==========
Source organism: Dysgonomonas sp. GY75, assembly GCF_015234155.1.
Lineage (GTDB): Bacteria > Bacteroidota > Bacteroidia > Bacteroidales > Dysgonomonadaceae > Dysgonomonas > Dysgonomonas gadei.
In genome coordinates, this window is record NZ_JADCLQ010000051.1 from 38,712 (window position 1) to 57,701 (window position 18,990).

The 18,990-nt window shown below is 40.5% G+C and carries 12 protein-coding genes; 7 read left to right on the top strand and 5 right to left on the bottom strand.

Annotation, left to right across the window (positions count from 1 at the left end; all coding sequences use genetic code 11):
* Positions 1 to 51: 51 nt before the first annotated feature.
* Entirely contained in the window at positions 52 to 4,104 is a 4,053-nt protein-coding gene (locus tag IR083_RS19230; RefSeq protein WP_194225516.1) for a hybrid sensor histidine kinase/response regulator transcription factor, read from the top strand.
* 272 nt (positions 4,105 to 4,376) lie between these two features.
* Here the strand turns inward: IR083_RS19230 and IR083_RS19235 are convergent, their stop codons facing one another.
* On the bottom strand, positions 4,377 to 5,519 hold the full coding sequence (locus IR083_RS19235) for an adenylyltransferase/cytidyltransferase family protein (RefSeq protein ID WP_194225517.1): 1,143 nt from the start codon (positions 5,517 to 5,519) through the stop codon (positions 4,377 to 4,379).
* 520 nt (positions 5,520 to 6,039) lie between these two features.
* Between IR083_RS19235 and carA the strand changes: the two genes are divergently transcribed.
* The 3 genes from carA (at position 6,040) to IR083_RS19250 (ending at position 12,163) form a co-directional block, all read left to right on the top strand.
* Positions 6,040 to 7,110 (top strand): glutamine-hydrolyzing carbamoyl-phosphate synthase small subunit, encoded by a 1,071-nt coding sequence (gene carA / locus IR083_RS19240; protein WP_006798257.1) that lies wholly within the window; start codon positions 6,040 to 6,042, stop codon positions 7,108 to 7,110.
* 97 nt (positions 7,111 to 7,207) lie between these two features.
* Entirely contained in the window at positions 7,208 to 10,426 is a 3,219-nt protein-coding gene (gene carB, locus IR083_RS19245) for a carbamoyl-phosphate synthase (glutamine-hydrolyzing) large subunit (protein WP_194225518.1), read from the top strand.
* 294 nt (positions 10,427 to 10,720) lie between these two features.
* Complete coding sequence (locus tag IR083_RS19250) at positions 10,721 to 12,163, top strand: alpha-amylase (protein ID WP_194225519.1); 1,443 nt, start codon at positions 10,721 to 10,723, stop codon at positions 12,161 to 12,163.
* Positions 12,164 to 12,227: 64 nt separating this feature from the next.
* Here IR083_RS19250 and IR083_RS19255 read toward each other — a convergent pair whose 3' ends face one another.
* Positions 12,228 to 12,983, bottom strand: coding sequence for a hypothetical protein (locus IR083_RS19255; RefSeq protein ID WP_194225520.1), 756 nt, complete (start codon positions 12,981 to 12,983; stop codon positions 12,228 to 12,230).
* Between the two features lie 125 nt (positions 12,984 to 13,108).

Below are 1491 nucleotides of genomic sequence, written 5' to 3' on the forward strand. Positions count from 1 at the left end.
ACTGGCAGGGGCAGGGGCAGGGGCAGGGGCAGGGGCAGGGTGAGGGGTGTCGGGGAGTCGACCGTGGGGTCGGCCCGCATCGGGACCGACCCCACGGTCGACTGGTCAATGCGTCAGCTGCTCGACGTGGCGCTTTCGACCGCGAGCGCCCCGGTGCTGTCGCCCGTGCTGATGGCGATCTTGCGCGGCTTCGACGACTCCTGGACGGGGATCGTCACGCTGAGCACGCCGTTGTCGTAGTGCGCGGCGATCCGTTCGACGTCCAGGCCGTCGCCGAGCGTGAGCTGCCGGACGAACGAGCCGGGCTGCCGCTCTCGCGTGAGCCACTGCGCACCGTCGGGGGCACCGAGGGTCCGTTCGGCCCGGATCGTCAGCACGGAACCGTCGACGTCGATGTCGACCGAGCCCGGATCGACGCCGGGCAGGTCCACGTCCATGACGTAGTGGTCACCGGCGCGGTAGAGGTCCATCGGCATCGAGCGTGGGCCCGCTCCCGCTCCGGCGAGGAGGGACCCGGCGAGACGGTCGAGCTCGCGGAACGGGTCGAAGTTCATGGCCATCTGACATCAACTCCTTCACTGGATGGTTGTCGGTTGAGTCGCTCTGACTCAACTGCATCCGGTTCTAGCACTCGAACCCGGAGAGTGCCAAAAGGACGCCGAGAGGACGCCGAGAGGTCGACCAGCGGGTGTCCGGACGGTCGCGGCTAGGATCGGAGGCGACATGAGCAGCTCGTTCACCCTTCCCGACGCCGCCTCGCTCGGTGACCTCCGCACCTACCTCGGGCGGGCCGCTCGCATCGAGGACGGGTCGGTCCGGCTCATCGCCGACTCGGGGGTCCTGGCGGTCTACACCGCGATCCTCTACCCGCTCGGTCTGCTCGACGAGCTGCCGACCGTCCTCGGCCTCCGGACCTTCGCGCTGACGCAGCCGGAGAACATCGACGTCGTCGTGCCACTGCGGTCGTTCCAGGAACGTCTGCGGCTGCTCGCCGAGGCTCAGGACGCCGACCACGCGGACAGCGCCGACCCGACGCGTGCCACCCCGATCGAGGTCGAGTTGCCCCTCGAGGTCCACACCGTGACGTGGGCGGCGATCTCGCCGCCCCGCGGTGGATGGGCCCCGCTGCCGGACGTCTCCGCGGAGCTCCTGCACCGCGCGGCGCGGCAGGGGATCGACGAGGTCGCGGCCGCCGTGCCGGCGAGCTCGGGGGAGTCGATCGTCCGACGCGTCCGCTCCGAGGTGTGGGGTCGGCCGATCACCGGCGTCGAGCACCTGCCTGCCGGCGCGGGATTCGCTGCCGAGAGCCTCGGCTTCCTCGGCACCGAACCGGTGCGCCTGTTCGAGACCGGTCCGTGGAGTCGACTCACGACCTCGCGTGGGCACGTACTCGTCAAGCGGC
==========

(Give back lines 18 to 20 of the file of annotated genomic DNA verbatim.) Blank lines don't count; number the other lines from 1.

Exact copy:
* Complete coding sequence (locus tag IR083_RS19250) at positions 10,721 to 12,163, top strand: alpha-amylase (protein ID WP_194225519.1); 1,443 nt, start codon at positions 10,721 to 10,723, stop codon at positions 12,161 to 12,163.
* Positions 12,164 to 12,227: 64 nt separating this feature from the next.
* Here IR083_RS19250 and IR083_RS19255 read toward each other — a convergent pair whose 3' ends face one another.